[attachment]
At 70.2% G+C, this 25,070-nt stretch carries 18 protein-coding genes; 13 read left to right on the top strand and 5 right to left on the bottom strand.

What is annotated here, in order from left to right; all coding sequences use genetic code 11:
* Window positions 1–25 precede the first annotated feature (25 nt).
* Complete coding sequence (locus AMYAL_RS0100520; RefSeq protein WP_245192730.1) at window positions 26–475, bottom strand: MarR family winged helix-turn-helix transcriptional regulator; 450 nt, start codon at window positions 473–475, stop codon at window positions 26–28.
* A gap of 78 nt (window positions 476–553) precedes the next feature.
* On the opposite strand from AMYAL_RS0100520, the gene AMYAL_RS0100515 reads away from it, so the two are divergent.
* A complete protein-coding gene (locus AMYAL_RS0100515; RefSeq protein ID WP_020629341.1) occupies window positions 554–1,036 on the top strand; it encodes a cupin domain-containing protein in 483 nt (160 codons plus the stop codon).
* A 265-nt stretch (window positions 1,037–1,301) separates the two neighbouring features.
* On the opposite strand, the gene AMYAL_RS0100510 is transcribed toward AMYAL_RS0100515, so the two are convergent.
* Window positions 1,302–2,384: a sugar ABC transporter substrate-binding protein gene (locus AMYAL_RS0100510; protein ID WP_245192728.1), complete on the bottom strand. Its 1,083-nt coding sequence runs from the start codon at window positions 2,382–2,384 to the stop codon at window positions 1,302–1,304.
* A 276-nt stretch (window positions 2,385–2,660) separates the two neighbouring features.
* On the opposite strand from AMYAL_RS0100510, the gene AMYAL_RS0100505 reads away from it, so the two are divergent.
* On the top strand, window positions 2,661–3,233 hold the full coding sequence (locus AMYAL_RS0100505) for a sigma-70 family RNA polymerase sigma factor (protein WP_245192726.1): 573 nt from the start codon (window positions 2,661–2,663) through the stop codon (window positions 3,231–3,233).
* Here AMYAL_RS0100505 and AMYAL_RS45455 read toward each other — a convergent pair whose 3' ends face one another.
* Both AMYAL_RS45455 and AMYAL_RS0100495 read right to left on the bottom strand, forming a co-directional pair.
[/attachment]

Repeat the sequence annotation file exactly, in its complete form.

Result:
At 70.2% G+C, this 25,070-nt stretch carries 18 protein-coding genes; 13 read left to right on the top strand and 5 right to left on the bottom strand.

What is annotated here, in order from left to right; all coding sequences use genetic code 11:
* Window positions 1–25 precede the first annotated feature (25 nt).
* Complete coding sequence (locus AMYAL_RS0100520; RefSeq protein WP_245192730.1) at window positions 26–475, bottom strand: MarR family winged helix-turn-helix transcriptional regulator; 450 nt, start codon at window positions 473–475, stop codon at window positions 26–28.
* A gap of 78 nt (window positions 476–553) precedes the next feature.
* On the opposite strand from AMYAL_RS0100520, the gene AMYAL_RS0100515 reads away from it, so the two are divergent.
* A complete protein-coding gene (locus AMYAL_RS0100515; RefSeq protein ID WP_020629341.1) occupies window positions 554–1,036 on the top strand; it encodes a cupin domain-containing protein in 483 nt (160 codons plus the stop codon).
* A 265-nt stretch (window positions 1,037–1,301) separates the two neighbouring features.
* On the opposite strand, the gene AMYAL_RS0100510 is transcribed toward AMYAL_RS0100515, so the two are convergent.
* Window positions 1,302–2,384: a sugar ABC transporter substrate-binding protein gene (locus AMYAL_RS0100510; protein ID WP_245192728.1), complete on the bottom strand. Its 1,083-nt coding sequence runs from the start codon at window positions 2,382–2,384 to the stop codon at window positions 1,302–1,304.
* A 276-nt stretch (window positions 2,385–2,660) separates the two neighbouring features.
* On the opposite strand from AMYAL_RS0100510, the gene AMYAL_RS0100505 reads away from it, so the two are divergent.
* On the top strand, window positions 2,661–3,233 hold the full coding sequence (locus AMYAL_RS0100505) for a sigma-70 family RNA polymerase sigma factor (protein WP_245192726.1): 573 nt from the start codon (window positions 2,661–2,663) through the stop codon (window positions 3,231–3,233).
* Here AMYAL_RS0100505 and AMYAL_RS45455 read toward each other — a convergent pair whose 3' ends face one another.
* Both AMYAL_RS45455 and AMYAL_RS0100495 read right to left on the bottom strand, forming a co-directional pair.